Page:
|Publication number||US6425109 B1|
|Application number||US 09/360,384|
|Publication date||Jul 23, 2002|
|Filing date||Jul 23, 1999|
|Priority date||Jul 23, 1999|
|Publication number||09360384, 360384, US 6425109 B1, US 6425109B1, US-B1-6425109, US6425109 B1, US6425109B1|
|Inventors||Charles N. Choukalos, Alvar Antonio Dean, Scott Alan Tetreault, Sebastian Theodore Ventrone|
|Original Assignee||International Business Machines Corporation|
|Export Citation||BiBTeX, EndNote, RefMan|
|Patent Citations (15), Referenced by (61), Classifications (4), Legal Events (8)|
|External Links: USPTO, USPTO Assignment, Espacenet|
The present invention relates generally to methods and systems for integrating a plurality of interacting cores into a single functional core assembly. More specifically, the present invention relates to a method and system for interconnecting chiplet-based cores or multiple cores into a single functional core.
The integration levels possible with today's high density semiconductor processes have totally changed the model for intellectual property (IP) development and usage in the electronics industry. The ability to integrate millions of gates on an application specific integrated circuit (ASIC) has given rise to the System-On-Chip (SOC), or System-Level-Integration ASIC models where system houses cannot afford the development time and expense of developing their own IP for complex ASICs, and must, therefore, rely on integrating high-level functional cores together from the ASIC provider.
The task of integrating many large cores into a single SOC design involves many challenges for both the system house and the core provider from the interconnection of the cores to the functional verification and testing. Often, especially for complex cores, the core provider cannot create a single core to satisfy the requirements of all the users in all market segments. This forces the core provider to either generate and support many variations of the core, or modularize complex cores into many smaller pieces, commonly referred to as chiplets, which are then put together in various configurations to create specific variations of the core.
While the chiplet approach simplifies the core supplier maintenance task, it further complicates the core user's (the system house's) job, as they now have to manage more pieces and get involved with the core at a lower level than intended. The task of connecting the chiplets together into a core has been done by interconnecting all chiplet I/Os manually or with a schematic capture tool. Since there may be thousands of internal connections between chiplets inside a core, connecting the chiplets together manually or with a schematic capture tool can be an error prone process. If chiplets are interconnected manually, many errors can be introduced into the final product, such as misconnected pins and improper configurations which may violate an electrical or testing requirement. Since the high level HDL (e.g., VERILOG or VHDL) for the chiplets does not contain information about physical or interconnection requirements, it is impossible to automatically check the interconnections of the chiplets, and errors may not be discovered or corrected until the ASIC build step, losing critical design time and time to market.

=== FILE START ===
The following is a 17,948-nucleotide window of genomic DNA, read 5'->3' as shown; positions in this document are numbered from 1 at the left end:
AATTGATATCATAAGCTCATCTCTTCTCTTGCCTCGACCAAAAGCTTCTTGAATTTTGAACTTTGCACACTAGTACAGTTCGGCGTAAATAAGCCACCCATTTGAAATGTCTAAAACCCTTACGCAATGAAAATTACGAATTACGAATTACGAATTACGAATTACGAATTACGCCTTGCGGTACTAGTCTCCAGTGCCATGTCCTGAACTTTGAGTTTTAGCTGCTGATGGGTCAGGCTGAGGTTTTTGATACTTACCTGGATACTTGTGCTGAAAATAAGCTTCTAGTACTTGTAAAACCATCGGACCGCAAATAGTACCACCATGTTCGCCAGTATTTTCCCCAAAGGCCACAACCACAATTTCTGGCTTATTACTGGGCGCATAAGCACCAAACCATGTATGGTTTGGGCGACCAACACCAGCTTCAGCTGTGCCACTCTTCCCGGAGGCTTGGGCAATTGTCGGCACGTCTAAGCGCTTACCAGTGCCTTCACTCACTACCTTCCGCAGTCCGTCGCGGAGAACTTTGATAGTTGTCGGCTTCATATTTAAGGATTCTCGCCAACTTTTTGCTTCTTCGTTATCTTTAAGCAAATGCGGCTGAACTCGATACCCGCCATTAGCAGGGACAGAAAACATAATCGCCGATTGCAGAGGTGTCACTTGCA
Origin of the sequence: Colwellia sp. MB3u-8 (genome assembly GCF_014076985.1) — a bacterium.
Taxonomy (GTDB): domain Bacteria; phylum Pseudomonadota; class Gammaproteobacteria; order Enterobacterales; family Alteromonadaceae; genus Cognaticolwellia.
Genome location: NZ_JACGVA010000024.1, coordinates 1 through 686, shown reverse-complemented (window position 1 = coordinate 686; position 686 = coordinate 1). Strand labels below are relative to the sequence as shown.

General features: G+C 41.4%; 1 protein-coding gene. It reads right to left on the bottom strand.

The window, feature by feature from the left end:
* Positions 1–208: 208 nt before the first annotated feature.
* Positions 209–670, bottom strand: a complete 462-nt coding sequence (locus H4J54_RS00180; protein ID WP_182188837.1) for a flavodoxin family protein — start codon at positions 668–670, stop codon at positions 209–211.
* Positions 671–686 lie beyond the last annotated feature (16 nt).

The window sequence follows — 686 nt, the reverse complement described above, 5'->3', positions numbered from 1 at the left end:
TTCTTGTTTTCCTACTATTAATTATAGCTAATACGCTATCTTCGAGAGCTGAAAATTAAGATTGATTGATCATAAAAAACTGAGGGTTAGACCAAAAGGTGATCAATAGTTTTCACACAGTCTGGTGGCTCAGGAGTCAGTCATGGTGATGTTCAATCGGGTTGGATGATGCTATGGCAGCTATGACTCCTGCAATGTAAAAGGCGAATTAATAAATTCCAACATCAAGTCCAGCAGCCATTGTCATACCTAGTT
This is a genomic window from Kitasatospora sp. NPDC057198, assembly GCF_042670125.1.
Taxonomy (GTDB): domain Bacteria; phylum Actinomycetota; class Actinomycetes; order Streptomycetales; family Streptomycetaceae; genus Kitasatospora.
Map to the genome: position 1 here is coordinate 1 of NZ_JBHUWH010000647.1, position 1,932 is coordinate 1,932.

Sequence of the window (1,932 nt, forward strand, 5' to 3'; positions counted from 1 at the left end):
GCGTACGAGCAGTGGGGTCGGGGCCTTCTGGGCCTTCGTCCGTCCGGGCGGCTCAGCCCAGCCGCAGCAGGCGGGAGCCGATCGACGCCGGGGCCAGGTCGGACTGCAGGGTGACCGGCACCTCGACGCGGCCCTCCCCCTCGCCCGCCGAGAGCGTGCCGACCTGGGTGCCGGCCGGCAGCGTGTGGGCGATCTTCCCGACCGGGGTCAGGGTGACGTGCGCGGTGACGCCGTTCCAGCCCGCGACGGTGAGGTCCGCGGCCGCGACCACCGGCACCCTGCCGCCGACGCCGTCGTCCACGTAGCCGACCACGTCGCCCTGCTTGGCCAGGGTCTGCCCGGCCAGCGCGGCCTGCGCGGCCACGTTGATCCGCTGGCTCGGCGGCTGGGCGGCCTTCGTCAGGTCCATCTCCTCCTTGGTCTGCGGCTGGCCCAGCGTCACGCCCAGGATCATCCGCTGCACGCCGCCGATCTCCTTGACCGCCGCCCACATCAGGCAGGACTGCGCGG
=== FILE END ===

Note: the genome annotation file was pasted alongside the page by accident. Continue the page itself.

The chiplets can also be interconnected by a custom configuration program created by the core provider that is specific to the chiplets. However, the flexibility in customer configuration is limited by the custom program's algorithms. Furthermore, whenever a chiplet interface change occurs, the custom program must change accordingly.
It is an advantage of the present invention to provide an alternate approach to the prior art described above that simplifies the core user's task of interconnecting chiplet-based cores, or multiple-cores, and automatically generates an error free high level model of the core.
It is a further advantage of the present invention to provide a configurator program tool that configures chiplet-based cores, or multiple-cores, automatically into a single functional core to meet customer specific needs and can be used on any core.